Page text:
Posted On March 16, 2022
We, as individuals, have expectations about many things. We expect good service when we go to a restaurant. We expect to learn something when we go to a museum. We expect to hear platitudes when we hear politicians speak. We expect our children to behave in public. We expect more things that we could possibly list here.
We also have expectations when it comes to the church. Some of these are great expectations – we expect that worship will feel familiar. We expect to hear music we know. We expect a certain style of preaching that we have become accustomed to. We expect to receive communion on a regular basis.
And we have aspirational expectations – we expect God to show up. We expect that people will get on board with a vision. We expect everyone to be engaged in the life of ministry. We expect the church to deal with difficult issues.
And we have many unspoken expectations that aren’t necessarily bad, but we’ve never really explored them to see if they still make sense – we expect the pastor to do certain things (and only the pastor). We expect that someone else will answer the call when a need arises. We expect that people will meet the financial obligations of the church if we just say how bad things are. We expect that the young people will return. We expect people will come back after the pandemic and once we get rid of the online church thing. We expect that everyone else thinks that going back to the way it was at some point in the past is ideal.
How often do we actually examine these expectations? Are they good expectations? Based on what? Our preferences? What if reality doesn’t match with our preferences? Are we willing to pay the price for that mismatch?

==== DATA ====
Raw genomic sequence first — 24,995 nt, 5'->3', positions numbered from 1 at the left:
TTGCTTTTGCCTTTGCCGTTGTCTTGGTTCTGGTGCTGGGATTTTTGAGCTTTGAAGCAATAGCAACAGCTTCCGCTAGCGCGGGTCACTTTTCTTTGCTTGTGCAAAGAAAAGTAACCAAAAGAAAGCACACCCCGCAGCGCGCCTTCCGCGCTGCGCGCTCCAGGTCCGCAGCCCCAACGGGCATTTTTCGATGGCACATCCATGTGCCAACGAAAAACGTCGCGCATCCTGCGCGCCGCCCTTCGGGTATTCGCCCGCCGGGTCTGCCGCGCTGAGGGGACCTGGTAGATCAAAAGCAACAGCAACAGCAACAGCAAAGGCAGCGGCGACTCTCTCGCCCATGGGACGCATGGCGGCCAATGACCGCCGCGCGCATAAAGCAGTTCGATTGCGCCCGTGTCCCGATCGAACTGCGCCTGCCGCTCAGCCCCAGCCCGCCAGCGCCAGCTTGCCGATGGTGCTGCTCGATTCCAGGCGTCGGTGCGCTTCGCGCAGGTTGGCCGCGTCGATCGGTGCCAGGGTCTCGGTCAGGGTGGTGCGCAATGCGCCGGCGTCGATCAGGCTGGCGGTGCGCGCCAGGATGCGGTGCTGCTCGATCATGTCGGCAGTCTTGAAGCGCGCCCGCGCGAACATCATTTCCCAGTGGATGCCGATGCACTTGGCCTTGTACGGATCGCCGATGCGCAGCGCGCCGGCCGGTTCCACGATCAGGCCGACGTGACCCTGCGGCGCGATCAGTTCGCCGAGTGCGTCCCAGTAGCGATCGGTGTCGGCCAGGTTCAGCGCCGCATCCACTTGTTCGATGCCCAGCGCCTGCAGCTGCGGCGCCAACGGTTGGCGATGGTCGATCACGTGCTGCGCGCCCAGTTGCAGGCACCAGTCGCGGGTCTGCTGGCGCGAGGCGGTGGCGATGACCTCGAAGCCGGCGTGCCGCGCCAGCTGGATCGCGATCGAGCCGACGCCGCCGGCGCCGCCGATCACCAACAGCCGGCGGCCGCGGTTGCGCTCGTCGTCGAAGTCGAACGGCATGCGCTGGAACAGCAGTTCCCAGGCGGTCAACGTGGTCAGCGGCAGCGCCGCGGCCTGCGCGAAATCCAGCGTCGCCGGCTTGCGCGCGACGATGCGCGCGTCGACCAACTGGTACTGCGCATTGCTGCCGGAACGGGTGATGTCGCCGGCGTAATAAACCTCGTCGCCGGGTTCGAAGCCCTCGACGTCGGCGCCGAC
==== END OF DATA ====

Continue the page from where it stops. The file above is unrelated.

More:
What if instead of assuming that our expectations are “normal” we instead looked at the world around us, as it is now, and intentionally declared new expectations for what it means to be church? Can you imagine how powerful that would be? Can you imagine what would change?
I can. We’d all be a lot more honest with each other for one thing. We’d see what was best for the community – both the church community and the larger community. We’d learn how to deal with conflict, rather than avoid it or pretend it doesn’t exist. We’d have healthier churches and church cultures. We’d have people who would be more engaged in ministry. We’d have realistic and mission-oriented budgeting. We’d have pastors and staff who aren’t burning out. We’d have things in the church that would be allowed to die and end. We’d have congregants who are on fire for the ministry. We’d have deeper faith.
All that from looking at our expectations? Yes, I think so. Not perfection by any means, but better. Sometimes we have been doing things for so long that we don’t even know why we do it, or why we believe that another way is wrong. Sometimes we just assume we are right because something works for us. But we lose sight that maybe a different way might be an improvement. We lose sight that others might experience the world far different from us.
What do we expect? What should we be expecting? What expectations would be most beneficial? What expectations is Jesus calling us to?